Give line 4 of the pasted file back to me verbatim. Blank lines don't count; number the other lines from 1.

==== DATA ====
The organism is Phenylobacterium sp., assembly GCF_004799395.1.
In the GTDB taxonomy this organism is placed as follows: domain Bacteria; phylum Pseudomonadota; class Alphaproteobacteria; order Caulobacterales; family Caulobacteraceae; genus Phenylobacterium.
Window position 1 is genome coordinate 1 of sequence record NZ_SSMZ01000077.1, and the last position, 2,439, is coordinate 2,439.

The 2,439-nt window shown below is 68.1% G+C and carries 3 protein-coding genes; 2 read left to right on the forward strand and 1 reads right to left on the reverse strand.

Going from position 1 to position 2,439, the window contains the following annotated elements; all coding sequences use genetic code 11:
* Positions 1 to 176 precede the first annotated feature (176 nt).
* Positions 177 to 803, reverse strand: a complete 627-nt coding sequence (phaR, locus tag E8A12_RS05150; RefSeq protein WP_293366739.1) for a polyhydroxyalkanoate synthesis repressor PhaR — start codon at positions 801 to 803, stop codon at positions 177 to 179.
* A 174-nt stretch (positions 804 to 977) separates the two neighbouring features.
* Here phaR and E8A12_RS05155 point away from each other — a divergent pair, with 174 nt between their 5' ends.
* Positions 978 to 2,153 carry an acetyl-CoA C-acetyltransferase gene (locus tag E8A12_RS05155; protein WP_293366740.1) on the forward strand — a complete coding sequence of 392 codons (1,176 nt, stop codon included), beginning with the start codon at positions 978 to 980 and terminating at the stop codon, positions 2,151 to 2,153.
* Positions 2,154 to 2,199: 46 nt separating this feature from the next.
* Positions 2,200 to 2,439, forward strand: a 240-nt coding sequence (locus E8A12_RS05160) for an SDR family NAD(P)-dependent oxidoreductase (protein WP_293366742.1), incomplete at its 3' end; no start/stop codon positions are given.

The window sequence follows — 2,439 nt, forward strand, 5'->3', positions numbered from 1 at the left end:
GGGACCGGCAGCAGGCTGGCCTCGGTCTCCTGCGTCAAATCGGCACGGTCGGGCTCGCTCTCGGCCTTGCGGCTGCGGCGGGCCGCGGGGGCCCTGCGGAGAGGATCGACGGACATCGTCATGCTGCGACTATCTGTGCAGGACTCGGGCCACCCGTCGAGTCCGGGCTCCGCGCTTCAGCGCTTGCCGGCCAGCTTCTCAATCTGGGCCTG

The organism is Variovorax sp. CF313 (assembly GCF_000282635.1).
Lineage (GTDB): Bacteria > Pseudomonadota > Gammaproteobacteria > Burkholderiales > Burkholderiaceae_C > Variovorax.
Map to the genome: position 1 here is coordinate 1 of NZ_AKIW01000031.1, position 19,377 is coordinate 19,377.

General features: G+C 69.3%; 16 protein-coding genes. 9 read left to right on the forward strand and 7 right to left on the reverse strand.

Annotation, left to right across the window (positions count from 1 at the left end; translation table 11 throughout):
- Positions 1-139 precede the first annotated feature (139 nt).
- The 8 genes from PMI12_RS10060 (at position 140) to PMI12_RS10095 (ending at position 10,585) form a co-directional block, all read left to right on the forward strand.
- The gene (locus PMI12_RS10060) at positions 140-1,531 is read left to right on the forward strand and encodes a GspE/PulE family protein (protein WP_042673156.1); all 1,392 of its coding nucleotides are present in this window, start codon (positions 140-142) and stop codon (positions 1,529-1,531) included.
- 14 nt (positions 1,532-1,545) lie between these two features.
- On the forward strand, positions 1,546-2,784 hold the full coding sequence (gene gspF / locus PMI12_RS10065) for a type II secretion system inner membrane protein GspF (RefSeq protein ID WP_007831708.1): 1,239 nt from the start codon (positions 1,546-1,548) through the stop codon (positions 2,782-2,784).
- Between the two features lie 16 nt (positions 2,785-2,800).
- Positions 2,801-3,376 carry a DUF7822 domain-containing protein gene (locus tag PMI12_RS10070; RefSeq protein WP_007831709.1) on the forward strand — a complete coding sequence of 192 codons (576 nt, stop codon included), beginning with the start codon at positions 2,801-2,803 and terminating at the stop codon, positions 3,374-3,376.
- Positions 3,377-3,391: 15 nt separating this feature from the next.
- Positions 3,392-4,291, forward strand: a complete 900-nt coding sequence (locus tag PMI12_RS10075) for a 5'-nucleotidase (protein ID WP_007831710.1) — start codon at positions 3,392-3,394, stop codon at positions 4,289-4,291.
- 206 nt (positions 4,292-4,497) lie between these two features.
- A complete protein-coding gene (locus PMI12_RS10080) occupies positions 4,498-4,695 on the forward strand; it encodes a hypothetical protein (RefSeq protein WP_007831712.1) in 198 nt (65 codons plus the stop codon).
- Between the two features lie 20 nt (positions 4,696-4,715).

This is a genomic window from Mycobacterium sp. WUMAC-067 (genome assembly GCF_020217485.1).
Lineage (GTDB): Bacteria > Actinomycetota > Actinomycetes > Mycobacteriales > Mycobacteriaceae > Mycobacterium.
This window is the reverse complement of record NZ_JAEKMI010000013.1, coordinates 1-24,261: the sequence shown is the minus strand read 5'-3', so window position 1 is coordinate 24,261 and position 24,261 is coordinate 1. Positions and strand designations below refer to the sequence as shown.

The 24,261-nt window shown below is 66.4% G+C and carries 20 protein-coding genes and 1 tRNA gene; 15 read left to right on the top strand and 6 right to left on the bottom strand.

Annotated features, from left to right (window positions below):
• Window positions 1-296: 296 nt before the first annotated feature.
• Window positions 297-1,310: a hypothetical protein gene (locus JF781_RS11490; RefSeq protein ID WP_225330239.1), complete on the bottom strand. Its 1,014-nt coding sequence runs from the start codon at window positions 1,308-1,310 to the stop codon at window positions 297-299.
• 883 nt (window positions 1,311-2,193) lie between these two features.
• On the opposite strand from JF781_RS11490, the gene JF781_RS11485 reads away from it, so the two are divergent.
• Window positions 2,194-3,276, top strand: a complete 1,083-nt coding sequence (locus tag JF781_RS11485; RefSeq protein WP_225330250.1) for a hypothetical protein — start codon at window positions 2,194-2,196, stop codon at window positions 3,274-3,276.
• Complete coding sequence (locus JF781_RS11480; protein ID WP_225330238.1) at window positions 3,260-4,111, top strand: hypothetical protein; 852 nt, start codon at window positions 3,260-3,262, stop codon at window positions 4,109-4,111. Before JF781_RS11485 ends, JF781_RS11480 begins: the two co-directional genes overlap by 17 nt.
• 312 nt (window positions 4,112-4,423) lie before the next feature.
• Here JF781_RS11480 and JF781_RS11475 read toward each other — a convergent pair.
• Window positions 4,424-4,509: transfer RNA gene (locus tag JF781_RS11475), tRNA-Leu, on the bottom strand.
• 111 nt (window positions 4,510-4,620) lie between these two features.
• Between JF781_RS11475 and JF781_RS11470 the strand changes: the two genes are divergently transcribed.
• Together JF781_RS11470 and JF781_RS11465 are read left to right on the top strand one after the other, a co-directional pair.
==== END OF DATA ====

The 2,439-nt window shown below is 68.1% G+C and carries 3 protein-coding genes; 2 read left to right on the forward strand and 1 reads right to left on the reverse strand.